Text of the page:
A new type of product claim is emerging in the Australian class action market; one which has been part of the US class action landscape for many years. Unlike previous product class actions where the safety of the product was typically in issue, the new product claims focus on statements/ representations made in the marketing of the product, and whether or not the statements/ representations contravene the misleading & deceptive conduct provisions of the Australian Consumer Law.

The Nurofen class action

The most high profile example of this new breed of class action is the Nurofen class action. The Nurofen class action is in its early stages and “piggy backs” off the successful ACCC action, in which Reckitt Benckiser, the makers of Nurofen, was fined $6 million for making representations on its website and product packaging that Nurofen Specific Pain products were each formulated to specifically treat a particular type of pain, when this was not the case.

While Reckitt Benckiser has admitted that the representations were misleading (in line with the ACCC action), they are contesting whether any damage was caused by these representations. The plaintiffs’ case is that damage arose because – but for the misleading representations – the plaintiffs would not have bought the Nurofen Specific Pain products but would have instead purchased cheaper pain relief products.

Non-class action marketing cases

“Marketing” cases outside of the class action context are nothing new in Australia. For decades, government regulators (such as the ACCC and more recently, ASIC) have been taking companies to Court in relation to marketing which they consider falls foul of the misleading & deceptive conduct laws. Companies have also used the misleading & deceptive conduct laws to directly take on their competitors in relation to their marketing campaigns.

However, the use of the class action forum for “marketing” cases represents a new dimension in this type of case. The class action forum significantly alters the strategic and legal issues which need to be addressed in marketing cases.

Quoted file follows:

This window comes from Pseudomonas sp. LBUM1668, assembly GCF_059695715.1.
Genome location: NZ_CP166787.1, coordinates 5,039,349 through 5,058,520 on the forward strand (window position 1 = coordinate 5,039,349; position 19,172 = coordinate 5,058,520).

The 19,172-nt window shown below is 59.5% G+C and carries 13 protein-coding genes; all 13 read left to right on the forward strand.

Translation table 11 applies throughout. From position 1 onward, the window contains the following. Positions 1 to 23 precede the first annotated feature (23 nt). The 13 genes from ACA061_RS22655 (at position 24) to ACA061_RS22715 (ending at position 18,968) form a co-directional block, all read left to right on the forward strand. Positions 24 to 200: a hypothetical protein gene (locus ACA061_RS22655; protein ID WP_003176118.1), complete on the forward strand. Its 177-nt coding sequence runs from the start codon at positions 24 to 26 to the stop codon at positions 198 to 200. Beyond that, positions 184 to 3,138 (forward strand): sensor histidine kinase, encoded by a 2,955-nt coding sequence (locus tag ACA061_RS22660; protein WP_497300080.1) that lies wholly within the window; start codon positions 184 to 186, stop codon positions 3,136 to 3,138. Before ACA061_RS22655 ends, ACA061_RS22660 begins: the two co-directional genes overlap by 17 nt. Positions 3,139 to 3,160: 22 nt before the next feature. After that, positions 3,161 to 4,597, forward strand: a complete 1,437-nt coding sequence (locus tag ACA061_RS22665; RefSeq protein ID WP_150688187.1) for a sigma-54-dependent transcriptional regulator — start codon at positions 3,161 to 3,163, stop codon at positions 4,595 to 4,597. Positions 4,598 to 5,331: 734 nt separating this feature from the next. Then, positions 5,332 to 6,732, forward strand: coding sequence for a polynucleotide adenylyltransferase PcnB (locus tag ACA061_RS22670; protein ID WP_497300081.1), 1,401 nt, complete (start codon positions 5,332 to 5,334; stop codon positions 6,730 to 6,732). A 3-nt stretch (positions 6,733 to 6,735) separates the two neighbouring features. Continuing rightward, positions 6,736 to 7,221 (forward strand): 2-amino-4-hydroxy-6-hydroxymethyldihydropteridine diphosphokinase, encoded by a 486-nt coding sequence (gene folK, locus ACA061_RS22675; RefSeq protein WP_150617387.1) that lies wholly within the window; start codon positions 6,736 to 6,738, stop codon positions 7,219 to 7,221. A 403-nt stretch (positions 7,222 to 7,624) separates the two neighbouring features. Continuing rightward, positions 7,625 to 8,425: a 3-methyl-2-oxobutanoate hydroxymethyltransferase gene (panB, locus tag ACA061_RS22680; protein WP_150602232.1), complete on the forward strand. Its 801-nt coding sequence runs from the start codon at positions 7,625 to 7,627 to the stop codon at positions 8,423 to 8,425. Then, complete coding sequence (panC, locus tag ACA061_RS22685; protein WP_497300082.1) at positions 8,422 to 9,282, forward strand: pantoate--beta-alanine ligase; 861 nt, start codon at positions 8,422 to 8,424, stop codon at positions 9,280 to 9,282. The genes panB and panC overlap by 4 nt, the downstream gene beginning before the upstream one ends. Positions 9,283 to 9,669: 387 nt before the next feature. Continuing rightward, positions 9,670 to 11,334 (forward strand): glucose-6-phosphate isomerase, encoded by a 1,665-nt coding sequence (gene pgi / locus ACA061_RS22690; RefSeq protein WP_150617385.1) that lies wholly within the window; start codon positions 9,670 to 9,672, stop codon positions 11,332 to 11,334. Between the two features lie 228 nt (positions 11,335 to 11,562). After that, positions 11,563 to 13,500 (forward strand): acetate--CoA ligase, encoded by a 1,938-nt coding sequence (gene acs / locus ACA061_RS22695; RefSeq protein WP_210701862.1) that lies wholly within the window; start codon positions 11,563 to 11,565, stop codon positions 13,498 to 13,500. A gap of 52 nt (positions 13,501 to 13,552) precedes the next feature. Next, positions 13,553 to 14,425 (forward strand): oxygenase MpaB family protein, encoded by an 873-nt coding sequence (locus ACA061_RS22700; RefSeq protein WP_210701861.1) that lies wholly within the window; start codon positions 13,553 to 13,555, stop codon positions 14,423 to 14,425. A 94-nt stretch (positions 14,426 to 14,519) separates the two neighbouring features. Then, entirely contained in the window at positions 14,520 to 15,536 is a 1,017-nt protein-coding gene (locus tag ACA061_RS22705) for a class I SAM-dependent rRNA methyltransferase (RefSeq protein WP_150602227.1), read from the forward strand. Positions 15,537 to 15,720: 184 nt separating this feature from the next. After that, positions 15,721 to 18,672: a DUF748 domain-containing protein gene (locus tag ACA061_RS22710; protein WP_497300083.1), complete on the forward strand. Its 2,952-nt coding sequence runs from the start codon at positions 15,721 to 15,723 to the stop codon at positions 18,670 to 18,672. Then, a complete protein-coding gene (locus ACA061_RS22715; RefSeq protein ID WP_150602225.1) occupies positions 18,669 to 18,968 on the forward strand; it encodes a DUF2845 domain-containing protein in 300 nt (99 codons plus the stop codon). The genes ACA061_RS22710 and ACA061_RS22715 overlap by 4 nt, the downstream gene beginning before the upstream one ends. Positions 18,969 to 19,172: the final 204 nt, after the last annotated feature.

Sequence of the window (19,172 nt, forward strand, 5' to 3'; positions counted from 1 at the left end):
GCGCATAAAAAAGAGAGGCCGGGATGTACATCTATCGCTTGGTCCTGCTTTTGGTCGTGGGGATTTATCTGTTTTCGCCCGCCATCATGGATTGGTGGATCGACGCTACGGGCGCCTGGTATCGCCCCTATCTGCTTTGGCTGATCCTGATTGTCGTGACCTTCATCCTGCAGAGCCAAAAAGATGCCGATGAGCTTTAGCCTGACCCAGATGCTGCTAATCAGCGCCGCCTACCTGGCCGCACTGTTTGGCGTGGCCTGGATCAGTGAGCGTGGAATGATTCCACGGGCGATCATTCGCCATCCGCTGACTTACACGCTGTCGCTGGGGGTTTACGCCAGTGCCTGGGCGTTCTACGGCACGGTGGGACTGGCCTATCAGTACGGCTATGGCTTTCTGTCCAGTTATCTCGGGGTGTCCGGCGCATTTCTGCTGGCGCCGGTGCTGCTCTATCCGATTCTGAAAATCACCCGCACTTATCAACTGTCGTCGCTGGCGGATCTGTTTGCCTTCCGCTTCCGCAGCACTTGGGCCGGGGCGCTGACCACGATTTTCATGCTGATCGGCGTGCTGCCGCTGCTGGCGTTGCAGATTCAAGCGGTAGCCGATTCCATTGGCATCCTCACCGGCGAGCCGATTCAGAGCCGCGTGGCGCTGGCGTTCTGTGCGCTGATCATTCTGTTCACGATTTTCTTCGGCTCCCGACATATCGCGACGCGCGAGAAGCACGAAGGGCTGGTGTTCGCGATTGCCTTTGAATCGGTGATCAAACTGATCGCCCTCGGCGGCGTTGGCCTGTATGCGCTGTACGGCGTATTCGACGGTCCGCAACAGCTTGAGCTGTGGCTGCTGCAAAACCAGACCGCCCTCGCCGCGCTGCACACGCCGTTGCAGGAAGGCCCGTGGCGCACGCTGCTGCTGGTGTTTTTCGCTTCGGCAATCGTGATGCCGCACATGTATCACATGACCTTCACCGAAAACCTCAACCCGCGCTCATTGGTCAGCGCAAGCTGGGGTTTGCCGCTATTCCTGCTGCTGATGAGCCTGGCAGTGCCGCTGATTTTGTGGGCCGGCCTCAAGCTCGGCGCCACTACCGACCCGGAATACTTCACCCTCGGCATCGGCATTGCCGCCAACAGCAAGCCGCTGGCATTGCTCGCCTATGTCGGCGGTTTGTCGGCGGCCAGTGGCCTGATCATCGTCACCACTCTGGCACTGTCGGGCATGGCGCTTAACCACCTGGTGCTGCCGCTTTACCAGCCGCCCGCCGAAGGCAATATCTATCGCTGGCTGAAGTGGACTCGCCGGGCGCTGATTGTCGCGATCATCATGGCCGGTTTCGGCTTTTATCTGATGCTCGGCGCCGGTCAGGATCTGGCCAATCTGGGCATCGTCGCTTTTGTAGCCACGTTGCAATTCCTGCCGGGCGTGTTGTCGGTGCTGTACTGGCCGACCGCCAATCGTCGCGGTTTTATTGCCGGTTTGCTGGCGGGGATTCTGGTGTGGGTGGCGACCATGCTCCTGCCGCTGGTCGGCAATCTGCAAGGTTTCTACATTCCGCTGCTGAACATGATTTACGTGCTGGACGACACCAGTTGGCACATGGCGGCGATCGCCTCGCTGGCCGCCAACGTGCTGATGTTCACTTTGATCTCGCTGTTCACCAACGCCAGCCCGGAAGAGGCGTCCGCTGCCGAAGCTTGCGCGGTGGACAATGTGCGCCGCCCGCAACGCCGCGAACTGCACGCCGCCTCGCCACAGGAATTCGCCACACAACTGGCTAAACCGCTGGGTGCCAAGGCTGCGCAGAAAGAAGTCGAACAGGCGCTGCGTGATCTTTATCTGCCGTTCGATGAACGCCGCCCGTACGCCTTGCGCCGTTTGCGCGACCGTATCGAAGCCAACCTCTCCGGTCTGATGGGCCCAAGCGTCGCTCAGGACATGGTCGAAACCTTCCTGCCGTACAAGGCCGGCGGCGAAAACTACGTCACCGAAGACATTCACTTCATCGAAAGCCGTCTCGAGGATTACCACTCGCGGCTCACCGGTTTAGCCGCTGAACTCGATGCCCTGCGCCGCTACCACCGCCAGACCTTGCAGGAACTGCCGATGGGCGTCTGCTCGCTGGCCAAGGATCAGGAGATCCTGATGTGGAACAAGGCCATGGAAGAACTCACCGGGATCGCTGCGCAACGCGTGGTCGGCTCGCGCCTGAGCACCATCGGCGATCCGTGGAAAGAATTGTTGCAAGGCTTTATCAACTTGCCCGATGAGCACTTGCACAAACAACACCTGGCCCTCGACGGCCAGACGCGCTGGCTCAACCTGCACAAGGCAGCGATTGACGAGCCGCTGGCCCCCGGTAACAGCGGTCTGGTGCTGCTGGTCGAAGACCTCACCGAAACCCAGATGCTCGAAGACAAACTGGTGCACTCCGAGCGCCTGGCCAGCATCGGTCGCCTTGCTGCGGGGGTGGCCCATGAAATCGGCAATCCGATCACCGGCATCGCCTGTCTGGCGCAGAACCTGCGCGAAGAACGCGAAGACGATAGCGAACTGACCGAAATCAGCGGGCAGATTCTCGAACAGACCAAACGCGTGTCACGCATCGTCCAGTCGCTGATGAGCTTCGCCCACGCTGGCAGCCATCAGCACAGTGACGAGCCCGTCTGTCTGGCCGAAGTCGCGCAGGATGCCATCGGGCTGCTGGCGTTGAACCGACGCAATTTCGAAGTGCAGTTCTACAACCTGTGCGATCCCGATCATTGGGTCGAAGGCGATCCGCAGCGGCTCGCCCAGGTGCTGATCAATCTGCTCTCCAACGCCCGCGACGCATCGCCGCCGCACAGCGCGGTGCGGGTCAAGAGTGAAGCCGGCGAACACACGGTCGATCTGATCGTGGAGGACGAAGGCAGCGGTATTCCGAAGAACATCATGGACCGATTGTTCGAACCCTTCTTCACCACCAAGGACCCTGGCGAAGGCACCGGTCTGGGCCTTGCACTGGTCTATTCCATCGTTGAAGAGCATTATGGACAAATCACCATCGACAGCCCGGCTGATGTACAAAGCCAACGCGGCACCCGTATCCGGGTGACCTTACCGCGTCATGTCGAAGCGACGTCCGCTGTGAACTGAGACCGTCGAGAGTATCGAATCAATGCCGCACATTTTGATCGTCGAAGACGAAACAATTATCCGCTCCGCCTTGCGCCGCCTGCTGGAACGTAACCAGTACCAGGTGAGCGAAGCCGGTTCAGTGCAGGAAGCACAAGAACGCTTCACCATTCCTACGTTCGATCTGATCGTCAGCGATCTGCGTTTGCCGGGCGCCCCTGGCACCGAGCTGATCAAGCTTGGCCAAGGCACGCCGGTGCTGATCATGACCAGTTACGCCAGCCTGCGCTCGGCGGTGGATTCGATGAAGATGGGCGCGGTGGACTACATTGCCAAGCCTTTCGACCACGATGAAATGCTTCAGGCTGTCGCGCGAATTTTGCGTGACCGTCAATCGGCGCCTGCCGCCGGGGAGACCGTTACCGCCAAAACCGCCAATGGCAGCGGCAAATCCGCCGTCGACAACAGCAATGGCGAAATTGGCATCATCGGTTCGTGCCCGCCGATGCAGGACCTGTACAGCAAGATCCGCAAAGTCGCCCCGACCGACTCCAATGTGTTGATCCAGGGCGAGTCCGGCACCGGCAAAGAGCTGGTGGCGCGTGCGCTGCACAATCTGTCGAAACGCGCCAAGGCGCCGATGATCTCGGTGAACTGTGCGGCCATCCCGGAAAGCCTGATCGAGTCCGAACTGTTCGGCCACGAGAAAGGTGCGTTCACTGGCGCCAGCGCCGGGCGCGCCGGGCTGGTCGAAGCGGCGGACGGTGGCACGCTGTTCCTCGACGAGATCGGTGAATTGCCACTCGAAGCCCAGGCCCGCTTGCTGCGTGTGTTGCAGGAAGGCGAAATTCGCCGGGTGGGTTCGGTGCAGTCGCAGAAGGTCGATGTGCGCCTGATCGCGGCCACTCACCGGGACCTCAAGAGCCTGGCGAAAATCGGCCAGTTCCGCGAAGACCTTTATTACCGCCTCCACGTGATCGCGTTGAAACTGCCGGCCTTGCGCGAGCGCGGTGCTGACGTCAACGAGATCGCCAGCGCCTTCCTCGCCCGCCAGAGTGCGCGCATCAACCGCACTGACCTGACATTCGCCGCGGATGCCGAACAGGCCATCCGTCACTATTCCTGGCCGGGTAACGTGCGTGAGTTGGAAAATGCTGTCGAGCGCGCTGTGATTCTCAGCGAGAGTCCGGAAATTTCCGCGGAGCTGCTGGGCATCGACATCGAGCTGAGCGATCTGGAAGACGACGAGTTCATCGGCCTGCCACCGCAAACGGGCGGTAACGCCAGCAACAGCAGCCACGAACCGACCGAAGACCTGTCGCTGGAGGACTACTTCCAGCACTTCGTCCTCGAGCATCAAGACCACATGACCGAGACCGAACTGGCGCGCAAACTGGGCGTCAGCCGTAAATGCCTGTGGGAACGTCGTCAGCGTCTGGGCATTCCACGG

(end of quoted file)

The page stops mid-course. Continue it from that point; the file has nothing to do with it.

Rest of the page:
First, the strategies used in class actions will affect the strategy for prosecuting and defending claims of misleading and deceptive marketing. For example, a class action defendant may challenge whether such actions are appropriate to proceed as class actions: in particular, whether there is a common issue to be decided for all group members, or on the basis that the cost to the defendant of identifying the group members and distributing any amounts to be paid would be excessive.

Second, there are legal issues which typically play little or no role in “marketing” cases which are now critical to the success of “marketing” class actions. For example, in the class action forum it is now critical to be able to prove that the allegedly misleading marketing caused damage (“causation”) and then to be able to quantify that damage. This is because the primary purpose of a class action is to recover a damages sum for group members. It’s also how litigation funders make their money out of class actions, assuming litigation funding can be obtained for such actions.

By contrast, in an ACCC action or competitor action for allegedly misleading marketing, the main focus is on stopping the marketing and not on proving and quantifying damage. It is generally recognised in such actions that proving and quantifying damage will be a complex and complicated exercise, and potentially impossible.

Other marketing class actions

There are also marketing class actions threatened in relation to other products. Many of these again seek to “piggy back” off successful ACCC actions or to “piggy back” off overseas class action judgments or settlements.

For example, one class action law firm is currently calling for group members for a class action against Bet365 in relation to their “Free Bets” online betting campaign. In the ACCC action, Bet 365 was fined $2.75 million in relation to its “$200 FREE BETS FOR NEW CUSTOMERS” offer to customers in Australia. The Court held that this marketing campaign was misleading and deceptive because there were a number of restrictions and limitations that applied to the offer that were not brought to the customer’s attention. The aim of the threatened class action is again to recover the damages and losses said to have been suffered by group members.

The number and scope of this new breed of class action is yet to be seen. Although, many of these claims may result in relatively low damages payouts or settlement sums compared to class actions in the product liability or financial contexts, the reputational consequences may be significant for the companies and products involved. And, given the proliferation of such class actions in the United States, it is likely that this will be a growth area for class actions – and consequently – for insurers – in Australia.